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 » 2010 » September

Choosing a Bankruptcy Lawyer

Caution and your best instincts go a long way, but the number one factor in choosing a bankruptcy lawyer is experience.

During the great recession of recent years, bankruptcies have been occurring with frightening regularity. Rates are approaching those of the 1930s, when another prominent economic downturn occurred. If you are facing such an eventuality, you will need to choose an attorney.

But this can be problematic. The downturn in the economy has affected lawyers, too. As lawyers discover that fewer potential clients are knocking on their doors, some have been forced to “downsize” in a declining practice. In Florida alone, such “downsizing” has occurred at thousands of practices across the state. Desperate, and yet resourceful by nature, many lawyers have been seeking out new practice areas with which they were previously unfamiliar. To these inexperienced lawyers, representing a debtor in a bankruptcy case seems like a no-brainer. The operative word is “seems.”

Bankruptcy law is a specialty practice that calls for meticulous attention to detail and knowledge of many nuances of bankruptcy law. The stakes are high. The smallest error in a filing can cost the debtor, already likely to be in precarious financial health, a great deal of money. A lawyer new to bankruptcy, even if well-intentioned, is more likely to mishandle a case than would be a lawyer experienced in bankruptcy law. In such cases of mishandling, rancor can easily develop between an anxious debtor and his incompetent lawyer.

If a lawyer wanting to handle your bankruptcy case approaches you, or if you seek one out, you have to ask several questions. Ask the lawyer how many cases that he or she has handled, specifically in the practice area of bankruptcy. How many years has this lawyer practiced in bankruptcy? A red flag would be answers like “I’m new to bankruptcy,” or “You’re my first case but…” even if the candor appears to be refreshing. Trust your instincts. Realize that experience in handling bankruptcy cases, a willingness to review such cases, and the ability to discuss nuances of bankruptcy law is likely to be more refreshing in the long run. Another red flag is when you’re shuffled off to a paralegal or other staffers, and don’t get to spend adequate time with the lawyer. If you find yourself in a situation where your instincts make you leery, it’s time to find another lawyer – a genuine bankruptcy lawyer – fast.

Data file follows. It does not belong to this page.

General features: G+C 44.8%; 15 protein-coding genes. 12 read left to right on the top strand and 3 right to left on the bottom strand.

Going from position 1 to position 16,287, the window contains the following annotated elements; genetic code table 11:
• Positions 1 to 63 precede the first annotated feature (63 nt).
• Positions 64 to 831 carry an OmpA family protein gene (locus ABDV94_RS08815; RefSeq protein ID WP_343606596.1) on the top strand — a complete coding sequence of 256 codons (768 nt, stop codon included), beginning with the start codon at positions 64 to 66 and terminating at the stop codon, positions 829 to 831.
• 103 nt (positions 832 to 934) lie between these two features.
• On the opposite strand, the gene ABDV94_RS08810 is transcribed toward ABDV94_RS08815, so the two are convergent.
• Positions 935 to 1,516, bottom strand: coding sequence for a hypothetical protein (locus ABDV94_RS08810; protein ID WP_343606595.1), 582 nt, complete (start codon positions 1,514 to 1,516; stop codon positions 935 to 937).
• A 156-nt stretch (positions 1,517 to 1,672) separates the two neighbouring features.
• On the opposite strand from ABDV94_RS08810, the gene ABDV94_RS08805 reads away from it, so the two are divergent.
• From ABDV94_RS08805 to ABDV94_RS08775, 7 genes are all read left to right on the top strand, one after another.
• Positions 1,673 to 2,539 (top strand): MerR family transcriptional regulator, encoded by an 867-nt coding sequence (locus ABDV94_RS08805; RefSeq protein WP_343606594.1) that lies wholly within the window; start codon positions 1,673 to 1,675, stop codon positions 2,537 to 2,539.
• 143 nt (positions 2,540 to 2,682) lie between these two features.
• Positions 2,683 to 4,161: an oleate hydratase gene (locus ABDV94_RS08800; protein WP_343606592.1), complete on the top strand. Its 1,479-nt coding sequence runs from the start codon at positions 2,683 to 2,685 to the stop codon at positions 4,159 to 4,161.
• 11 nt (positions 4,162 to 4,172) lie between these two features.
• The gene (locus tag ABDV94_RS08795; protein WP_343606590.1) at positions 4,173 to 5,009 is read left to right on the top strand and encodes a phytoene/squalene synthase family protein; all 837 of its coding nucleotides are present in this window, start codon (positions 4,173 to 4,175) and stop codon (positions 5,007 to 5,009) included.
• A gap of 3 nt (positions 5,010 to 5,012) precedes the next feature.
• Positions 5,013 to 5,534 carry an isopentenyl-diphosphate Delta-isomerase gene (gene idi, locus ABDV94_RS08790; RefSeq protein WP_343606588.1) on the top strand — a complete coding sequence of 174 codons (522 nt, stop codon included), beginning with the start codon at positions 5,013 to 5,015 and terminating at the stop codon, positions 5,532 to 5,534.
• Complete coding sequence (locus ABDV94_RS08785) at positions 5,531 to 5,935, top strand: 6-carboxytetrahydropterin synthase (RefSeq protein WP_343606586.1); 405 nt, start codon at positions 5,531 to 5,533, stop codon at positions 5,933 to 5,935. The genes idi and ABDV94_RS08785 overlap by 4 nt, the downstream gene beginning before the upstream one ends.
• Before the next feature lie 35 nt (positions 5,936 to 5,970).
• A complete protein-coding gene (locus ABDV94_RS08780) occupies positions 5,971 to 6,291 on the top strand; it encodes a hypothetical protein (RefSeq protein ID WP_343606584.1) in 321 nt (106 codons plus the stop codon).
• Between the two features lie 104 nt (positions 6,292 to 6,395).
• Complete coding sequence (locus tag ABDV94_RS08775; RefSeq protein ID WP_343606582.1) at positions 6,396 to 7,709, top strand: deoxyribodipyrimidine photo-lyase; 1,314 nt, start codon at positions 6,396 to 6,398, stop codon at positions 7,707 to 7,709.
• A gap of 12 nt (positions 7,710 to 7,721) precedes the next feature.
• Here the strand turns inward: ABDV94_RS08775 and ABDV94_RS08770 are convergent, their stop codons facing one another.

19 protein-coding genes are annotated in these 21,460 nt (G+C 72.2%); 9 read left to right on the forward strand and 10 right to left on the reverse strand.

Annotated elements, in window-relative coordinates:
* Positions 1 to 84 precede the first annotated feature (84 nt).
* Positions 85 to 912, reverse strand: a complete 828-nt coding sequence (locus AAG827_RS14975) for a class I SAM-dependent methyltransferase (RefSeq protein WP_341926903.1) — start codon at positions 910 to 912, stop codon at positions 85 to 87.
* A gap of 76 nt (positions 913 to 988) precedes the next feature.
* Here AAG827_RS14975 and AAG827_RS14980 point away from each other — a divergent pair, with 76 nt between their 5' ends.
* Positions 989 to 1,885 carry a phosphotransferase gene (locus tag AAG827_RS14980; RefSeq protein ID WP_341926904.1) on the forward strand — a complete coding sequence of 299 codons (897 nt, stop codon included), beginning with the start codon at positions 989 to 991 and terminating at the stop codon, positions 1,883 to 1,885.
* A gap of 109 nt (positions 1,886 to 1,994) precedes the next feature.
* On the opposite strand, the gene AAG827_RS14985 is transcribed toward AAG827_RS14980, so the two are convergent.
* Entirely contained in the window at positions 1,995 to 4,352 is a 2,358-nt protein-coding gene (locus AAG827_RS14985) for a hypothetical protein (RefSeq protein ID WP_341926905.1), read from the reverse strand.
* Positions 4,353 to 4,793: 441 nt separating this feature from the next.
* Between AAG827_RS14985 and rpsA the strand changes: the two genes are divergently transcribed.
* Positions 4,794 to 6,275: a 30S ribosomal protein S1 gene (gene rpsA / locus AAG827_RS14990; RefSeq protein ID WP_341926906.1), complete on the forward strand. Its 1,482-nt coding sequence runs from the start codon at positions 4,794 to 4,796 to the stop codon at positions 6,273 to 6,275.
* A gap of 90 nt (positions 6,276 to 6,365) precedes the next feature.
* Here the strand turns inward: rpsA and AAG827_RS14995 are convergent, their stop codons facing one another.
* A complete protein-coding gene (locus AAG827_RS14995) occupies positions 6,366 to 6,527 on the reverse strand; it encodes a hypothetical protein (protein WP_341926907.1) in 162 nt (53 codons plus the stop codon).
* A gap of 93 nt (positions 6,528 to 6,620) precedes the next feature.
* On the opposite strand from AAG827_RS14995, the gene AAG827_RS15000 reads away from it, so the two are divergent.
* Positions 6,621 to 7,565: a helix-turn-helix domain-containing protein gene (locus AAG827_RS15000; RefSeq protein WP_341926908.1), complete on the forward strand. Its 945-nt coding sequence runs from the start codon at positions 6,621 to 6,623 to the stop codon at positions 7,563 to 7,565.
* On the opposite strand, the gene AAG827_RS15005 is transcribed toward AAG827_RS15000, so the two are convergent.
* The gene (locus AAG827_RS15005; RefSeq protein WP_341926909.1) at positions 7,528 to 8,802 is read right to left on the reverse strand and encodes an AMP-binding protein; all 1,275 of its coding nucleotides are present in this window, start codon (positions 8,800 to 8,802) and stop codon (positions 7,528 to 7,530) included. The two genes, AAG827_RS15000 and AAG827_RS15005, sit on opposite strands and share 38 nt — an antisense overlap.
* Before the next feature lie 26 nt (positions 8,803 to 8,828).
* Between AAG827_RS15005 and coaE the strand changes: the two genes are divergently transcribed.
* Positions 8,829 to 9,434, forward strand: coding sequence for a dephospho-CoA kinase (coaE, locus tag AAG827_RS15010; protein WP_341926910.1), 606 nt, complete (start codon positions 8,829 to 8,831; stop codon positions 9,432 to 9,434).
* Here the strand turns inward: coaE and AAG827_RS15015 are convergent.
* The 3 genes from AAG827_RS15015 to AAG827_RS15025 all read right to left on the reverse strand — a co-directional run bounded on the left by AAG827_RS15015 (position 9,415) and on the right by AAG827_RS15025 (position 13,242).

Shiobhan Olivero is the Owner and President of Olivero Law If you need a Brandon bankruptcy lawyer, Tampa bankruptcy lawyer, or Tampa bankruptcy attorney, call 813.654.5777 or visit Brandonlawoffice.com.

Posted on Monday, September 13th, 2010 at 2:40 am under News and Press.
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How Bankruptcy Affects Spousal and Child Support

Consumer bankruptcy filings for the first half of this year are currently at record levels. There is evidence to suggest that a good number of these scenarios include divorce situations where a spouse is receiving or paying for child support and/or alimony.

Think filing for bankruptcy will absolve child or spousal support payments? Not so.

“Child support payments and spousal support payments generally cannot be discharged in bankruptcy,” said Reginald Osenton of Olivero Laws in Brandon, Florida. “This means that a parent who owes child support cannot usually escape meeting those obligations, no matter whether it is Chapter 7 or Chapter 13 bankruptcy.”

Section 523 of the United States Bankruptcy Code states that an individual debtor may not be discharged from debt “to a spouse, former spouse, or child of the debtor, for alimony to, maintenance for, or support of such spouse or child, in connection with a separation agreement, divorce decree or other order of a court of record, determination made in accordance with State or territorial law by a governmental unit, or property settlement agreement.”

Spouses who file for bankruptcy often are behind in support payments. Bankruptcy law even mandates that the nonpaying spouse be among those creditors first in line to be paid. Nonpaying spouses are also to be kept apprised of the status of the bankruptcy proceedings.

“But there are some exceptions, however,” Osenton added. “Discharges in spousal or child support may be granted if the debt, for example, is assigned to a third party such as the state or federal government.”

With the rising number of bankruptcies this year, there is more concern than ever about how this will affect child/spousal support payments. According to the Administrative Office of the U.S. Courts, the number of total filings is up 14 percent during the first half of 2010 when compared to the first half of 2009.

The above information about bankruptcy and how it can impact child and spousal support obligations is offered as general advice. If you are currently experiencing difficulty in either paying or receiving child support or alimony, however, contact your divorce attorney for more in-depth advice and counseling.

To learn more visit, http://www.brandonlawoffice.com.

Posted on Monday, September 13th, 2010 at 2:32 am under News and Press.
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